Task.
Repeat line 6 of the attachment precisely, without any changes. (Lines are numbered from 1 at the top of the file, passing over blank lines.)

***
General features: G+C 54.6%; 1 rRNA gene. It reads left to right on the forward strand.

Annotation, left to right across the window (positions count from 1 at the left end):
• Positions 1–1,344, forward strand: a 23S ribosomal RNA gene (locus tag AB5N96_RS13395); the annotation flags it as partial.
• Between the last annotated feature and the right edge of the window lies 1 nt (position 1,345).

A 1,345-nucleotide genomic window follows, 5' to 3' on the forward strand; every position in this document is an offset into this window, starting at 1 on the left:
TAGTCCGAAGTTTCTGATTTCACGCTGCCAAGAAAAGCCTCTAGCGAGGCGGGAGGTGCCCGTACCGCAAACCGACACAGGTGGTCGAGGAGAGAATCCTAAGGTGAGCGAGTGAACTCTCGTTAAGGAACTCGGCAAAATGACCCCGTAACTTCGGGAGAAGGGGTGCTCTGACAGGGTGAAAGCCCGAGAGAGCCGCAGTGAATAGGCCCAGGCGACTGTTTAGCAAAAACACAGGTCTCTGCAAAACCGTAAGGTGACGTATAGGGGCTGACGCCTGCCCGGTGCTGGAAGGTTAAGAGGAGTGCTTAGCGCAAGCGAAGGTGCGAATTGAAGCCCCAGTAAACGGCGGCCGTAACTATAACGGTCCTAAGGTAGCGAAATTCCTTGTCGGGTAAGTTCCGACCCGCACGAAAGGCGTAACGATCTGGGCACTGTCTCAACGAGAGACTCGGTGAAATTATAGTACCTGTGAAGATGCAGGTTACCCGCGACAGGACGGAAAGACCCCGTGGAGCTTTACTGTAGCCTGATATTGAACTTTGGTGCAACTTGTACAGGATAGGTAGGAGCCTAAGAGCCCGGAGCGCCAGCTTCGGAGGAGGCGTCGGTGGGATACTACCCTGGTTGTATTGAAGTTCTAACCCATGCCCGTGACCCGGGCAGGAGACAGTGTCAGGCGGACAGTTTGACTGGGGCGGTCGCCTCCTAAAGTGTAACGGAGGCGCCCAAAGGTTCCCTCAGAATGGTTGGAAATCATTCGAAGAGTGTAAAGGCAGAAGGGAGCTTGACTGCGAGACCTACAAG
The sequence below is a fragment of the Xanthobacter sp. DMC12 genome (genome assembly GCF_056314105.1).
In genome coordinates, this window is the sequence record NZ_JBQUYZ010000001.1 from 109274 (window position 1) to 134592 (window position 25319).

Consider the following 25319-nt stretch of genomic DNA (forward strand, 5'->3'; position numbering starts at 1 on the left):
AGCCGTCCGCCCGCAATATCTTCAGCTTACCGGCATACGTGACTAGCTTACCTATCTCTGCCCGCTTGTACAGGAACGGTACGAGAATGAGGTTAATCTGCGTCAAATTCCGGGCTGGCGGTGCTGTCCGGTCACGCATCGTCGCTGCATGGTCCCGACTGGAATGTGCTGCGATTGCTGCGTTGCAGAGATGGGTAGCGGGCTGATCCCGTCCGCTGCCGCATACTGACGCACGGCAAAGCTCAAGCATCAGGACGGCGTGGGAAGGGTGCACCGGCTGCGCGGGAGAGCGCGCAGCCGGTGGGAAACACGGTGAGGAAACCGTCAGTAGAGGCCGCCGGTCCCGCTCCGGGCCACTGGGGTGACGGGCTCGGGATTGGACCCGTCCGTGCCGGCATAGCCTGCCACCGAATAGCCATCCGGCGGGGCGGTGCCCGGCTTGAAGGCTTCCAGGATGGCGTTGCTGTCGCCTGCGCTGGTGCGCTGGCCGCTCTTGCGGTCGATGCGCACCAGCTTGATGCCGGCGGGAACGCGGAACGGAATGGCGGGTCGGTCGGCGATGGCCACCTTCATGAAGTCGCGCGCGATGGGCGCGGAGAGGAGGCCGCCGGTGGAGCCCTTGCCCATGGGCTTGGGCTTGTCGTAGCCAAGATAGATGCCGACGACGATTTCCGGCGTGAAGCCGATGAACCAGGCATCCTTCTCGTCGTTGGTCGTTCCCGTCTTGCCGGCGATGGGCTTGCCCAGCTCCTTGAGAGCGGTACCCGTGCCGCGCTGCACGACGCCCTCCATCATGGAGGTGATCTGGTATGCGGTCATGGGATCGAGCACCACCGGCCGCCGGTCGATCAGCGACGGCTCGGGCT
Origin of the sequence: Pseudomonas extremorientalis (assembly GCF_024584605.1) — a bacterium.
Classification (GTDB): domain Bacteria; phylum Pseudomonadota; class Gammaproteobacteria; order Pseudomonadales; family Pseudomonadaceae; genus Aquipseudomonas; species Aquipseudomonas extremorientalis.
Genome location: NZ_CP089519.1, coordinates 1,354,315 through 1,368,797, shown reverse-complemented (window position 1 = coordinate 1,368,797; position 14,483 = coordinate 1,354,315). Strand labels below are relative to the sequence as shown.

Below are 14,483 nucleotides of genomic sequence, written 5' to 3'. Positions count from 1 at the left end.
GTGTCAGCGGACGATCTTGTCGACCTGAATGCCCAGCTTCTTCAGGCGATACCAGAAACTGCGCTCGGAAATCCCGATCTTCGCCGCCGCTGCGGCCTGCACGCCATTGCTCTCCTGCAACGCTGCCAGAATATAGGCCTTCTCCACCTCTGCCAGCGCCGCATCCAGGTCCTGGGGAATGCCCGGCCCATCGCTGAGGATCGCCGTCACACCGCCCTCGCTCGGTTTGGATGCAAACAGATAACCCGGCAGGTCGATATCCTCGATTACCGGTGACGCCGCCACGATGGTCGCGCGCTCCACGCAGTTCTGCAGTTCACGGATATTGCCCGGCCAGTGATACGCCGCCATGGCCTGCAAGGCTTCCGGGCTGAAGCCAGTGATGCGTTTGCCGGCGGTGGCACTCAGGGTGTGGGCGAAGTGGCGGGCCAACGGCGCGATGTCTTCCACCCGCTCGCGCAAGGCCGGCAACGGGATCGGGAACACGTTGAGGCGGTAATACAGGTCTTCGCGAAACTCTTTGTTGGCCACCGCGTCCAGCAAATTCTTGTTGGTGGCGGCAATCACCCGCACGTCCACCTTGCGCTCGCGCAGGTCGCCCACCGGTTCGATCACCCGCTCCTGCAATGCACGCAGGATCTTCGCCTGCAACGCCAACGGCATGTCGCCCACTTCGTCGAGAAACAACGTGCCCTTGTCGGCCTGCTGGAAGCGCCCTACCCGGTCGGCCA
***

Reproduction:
TAGTCCGAAGTTTCTGATTTCACGCTGCCAAGAAAAGCCTCTAGCGAGGCGGGAGGTGCCCGTACCGCAAACCGACACAGGTGGTCGAGGAGAGAATCCTAAGGTGAGCGAGTGAACTCTCGTTAAGGAACTCGGCAAAATGACCCCGTAACTTCGGGAGAAGGGGTGCTCTGACAGGGTGAAAGCCCGAGAGAGCCGCAGTGAATAGGCCCAGGCGACTGTTTAGCAAAAACACAGGTCTCTGCAAAACCGTAAGGTGACGTATAGGGGCTGACGCCTGCCCGGTGCTGGAAGGTTAAGAGGAGTGCTTAGCGCAAGCGAAGGTGCGAATTGAAGCCCCAGTAAACGGCGGCCGTAACTATAACGGTCCTAAGGTAGCGAAATTCCTTGTCGGGTAAGTTCCGACCCGCACGAAAGGCGTAACGATCTGGGCACTGTCTCAACGAGAGACTCGGTGAAATTATAGTACCTGTGAAGATGCAGGTTACCCGCGACAGGACGGAAAGACCCCGTGGAGCTTTACTGTAGCCTGATATTGAACTTTGGTGCAACTTGTACAGGATAGGTAGGAGCCTAAGAGCCCGGAGCGCCAGCTTCGGAGGAGGCGTCGGTGGGATACTACCCTGGTTGTATTGAAGTTCTAACCCATGCCCGTGACCCGGGCAGGAGACAGTGTCAGGCGGACAGTTTGACTGGGGCGGTCGCCTCCTAAAGTGTAACGGAGGCGCCCAAAGGTTCCCTCAGAATGGTTGGAAATCATTCGAAGAGTGTAAAGGCAGAAGGGAGCTTGACTGCGAGACCTACAAG